Monday, June 29, 2009
As I continue to avoid writing, I admit I've been scanning the You Tube. The memorial silks and wreaths piling up at Neverland disturb me. Why would people pay tribute to a pedophilia lair? Okay, maybe only God knows the truth about what really went on in there, but we all know this: whatever went on, it wasn't right.
I also found a live performance video, and watched thousands of people pee their freaking pants when MJ pulls a glove out of a suitcase. It's crazy that MJ could create such drama out of what, if we really think about it, is a pretty silly fashion statement. But he did. He really did. I'm not sure if that's good or bad, but it's something. One thing I know for sure, Bilie Jean has the kickenist bass line evah. And MJ singing as a young child? Undeniable. Makes me cry I am filled with such sorrow over what will happen to him.
For me, MJ died with Thriller, and the rest has been a protracted, excruciating, most ungraceful exit. I'm relieved the spectacle is over.
MJ's death inspired me to reconsider life as a bizarre recluse. Time for an activity besides lying on the floor with my cats, sweating in front of a fan. Time for an outfit besides wife beater and boxer shorts. So I went to the Seventh Ward yesterday for the MJ tribute Second Line. I have learned I do not have a future as a documentary filmmaker, but here's the vid.
And here's a little number I call "Yeah, Shake That Ass (It's On My Mind). " Man, I wish I had run the vid longer than five seconds. I swear, this is a hit.
And YSTAIOMM: A Redux
I'll give her this: the review is poorly written. The writer may wish to revisit the difference between summary and analysis. Hoffman's response, however, is way out of proportion to the crime.
The lesson? Count to ten before you twitter.
Friday, June 26, 2009
Prairie Fire (In Canadia, therefore requires special postage)
Glimmer Train (Caveat — entry fees and monthly guidelines)
Hayden’s Ferry Review
The MAR and CR claim slower summer response times. You can submit online for free to TBR, for a small fee to TMR, and for a large fee to GT.
If you know of lit mags that read during the summer, post below.
Thursday, June 25, 2009
Wednesday, June 24, 2009
Monday, June 22, 2009
Earlier I posted that one success of the year was my appearance in The Pop Culture Zone, a book in which a profile on Gary Larson I wrote for Mental Floss Magazine is anthologized. I knew the pub was some kind of textbook, but not what kind, exactly.
Well, I finally received my copy, and turns out the book is designed for freshman comp. You! My old nemesis. The concept is “students relate to pop culture, so they will be more willing to think critically about it.” Having engaged in such ploys myself, I am skeptical. Only freshman could sleep through Pulp Fiction and whine at the end, "I didn't get it." (To which I reply in my mind, Fuck you motherfuckers. For next week read Tristram Shandy.) I suppose we must try. Although I fear the professors Smith, Smith and Watkins didn’t consider that the John Hughes movie era was at its peak about a decade before the current crop of Freshman were born.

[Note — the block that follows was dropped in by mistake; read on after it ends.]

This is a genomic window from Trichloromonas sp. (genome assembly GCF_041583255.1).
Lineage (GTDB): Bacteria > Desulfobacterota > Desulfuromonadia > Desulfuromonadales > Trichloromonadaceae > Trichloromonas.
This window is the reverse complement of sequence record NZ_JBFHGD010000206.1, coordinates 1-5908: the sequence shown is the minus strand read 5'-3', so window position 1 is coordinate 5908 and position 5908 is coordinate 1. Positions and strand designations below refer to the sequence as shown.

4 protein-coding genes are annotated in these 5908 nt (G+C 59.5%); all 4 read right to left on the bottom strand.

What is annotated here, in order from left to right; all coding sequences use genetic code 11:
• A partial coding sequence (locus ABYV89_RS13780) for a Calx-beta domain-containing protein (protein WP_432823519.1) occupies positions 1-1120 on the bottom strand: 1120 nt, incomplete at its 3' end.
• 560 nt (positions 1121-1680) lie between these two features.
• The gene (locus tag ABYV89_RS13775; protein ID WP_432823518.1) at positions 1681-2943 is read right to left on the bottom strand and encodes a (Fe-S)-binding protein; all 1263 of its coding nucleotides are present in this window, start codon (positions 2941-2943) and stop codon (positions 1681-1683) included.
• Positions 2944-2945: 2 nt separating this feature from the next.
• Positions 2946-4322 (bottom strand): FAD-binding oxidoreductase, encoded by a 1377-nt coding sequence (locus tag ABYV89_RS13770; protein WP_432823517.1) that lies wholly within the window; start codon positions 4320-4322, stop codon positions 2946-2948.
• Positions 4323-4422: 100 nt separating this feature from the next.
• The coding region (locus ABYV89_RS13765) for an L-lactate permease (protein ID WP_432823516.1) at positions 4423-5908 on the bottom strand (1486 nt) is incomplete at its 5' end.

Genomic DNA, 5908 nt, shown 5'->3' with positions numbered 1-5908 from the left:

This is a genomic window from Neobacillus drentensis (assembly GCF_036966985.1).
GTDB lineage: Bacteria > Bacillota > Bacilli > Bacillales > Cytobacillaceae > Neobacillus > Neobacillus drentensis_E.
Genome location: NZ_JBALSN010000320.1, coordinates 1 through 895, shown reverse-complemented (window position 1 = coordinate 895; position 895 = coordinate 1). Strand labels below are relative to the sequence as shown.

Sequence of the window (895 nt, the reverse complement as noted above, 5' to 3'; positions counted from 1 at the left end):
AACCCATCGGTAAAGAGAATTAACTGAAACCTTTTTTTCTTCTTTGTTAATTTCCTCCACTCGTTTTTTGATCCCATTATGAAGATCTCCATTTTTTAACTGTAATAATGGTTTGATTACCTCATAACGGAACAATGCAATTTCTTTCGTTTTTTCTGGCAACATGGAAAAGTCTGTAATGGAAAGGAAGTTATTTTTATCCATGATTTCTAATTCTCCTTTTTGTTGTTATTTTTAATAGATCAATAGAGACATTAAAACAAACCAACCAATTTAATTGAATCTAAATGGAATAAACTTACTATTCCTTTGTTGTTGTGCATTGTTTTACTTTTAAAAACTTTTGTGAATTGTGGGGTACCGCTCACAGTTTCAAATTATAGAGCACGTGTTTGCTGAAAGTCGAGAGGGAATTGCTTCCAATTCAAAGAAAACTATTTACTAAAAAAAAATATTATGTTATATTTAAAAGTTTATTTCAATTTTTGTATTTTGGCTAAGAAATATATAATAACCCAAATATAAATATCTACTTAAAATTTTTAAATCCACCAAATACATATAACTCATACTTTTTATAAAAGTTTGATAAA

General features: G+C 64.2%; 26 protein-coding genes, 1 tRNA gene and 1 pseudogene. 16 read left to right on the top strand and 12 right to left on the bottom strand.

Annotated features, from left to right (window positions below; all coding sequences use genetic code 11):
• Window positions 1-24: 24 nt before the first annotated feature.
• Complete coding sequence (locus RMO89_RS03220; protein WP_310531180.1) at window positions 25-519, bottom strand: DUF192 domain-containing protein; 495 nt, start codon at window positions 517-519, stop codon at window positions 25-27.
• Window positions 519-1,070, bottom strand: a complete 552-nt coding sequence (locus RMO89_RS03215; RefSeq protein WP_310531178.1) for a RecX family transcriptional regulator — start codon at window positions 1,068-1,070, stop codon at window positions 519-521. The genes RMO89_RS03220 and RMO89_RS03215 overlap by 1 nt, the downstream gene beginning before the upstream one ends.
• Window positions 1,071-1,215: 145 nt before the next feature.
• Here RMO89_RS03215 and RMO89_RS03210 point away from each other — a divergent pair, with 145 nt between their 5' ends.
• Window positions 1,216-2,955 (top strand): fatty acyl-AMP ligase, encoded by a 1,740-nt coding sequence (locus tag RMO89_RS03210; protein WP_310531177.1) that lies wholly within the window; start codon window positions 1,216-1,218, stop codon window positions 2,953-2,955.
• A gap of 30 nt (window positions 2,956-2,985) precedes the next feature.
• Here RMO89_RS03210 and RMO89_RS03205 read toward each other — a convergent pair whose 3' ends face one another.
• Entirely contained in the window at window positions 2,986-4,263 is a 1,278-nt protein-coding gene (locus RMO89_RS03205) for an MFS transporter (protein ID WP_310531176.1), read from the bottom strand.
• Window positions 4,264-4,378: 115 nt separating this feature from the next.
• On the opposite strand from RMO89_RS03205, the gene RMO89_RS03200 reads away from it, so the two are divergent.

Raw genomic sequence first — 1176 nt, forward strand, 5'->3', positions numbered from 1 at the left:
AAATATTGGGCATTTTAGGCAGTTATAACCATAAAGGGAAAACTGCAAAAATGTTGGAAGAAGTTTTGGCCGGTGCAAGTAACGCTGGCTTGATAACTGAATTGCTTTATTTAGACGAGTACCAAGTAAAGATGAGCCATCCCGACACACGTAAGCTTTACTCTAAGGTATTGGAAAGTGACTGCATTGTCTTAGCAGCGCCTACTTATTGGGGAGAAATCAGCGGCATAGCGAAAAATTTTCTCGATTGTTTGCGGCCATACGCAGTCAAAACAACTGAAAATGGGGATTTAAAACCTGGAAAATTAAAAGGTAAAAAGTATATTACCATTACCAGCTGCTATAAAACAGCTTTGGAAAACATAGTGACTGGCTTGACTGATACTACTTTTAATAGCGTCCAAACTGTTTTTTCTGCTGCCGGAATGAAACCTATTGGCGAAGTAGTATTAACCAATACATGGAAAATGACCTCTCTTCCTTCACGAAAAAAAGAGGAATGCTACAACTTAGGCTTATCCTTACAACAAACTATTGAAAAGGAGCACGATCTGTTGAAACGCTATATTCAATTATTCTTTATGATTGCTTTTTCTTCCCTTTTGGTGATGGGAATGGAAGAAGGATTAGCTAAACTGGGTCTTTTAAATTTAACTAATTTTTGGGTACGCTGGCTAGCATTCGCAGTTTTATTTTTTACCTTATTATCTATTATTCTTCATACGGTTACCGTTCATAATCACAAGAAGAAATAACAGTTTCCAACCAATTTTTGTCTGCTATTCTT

No matter. I will certainly order this book when I teach Comp. Because of course I’m thrilled. I am referred by last name. I am indexed! And…I got to read the much anticipated discussion questions.
I can’t wait to make my students buy this sixty dollar beast and assign myself as homework. Awesome.
Oh, and if all this wasn't too much already, Joy Williams and David Sedaris are in the same book. It’s like, we’re touching!
What if the actors recognize that I just reached down to temporarily discard of my concession stand snack wrapper and mistook it for fidgeting in the middle of Act III? What if that guy in the audience laughed at the wrong time (say, during a key character death, a la Hamlet) and I feel embarrassed for him?
But the overarching freak out has to do with all the projections I'm placing on the actors in regards to their perseverance and hopes/dreams/feelings. I'm all wrapped up on the stage fright anxiety I never really shook from early high school, which consisted of sitting in Spanish class with my brand-spanking new slobber-enhancing retainers, reciting my conjugates. I also contemplate the overall spirit of the people--with a huge range of experiences--who have committed to getting on stage to recite the exact same two hour play for a few months for a few shows a day, possibly many shows a week. I'm not an actor and I'm not a big character developer when I write (poetry/prose dividing line?), so I know little about the kind of dedication this particular task takes. I'm just sitting there, waiting for the lights to dim, biting my nails over the potential cold feet happening backstage. This is me transferring my own flight (not fight) instinct that threatens to take hold of me re: being an artist/"artist" (cough, cough).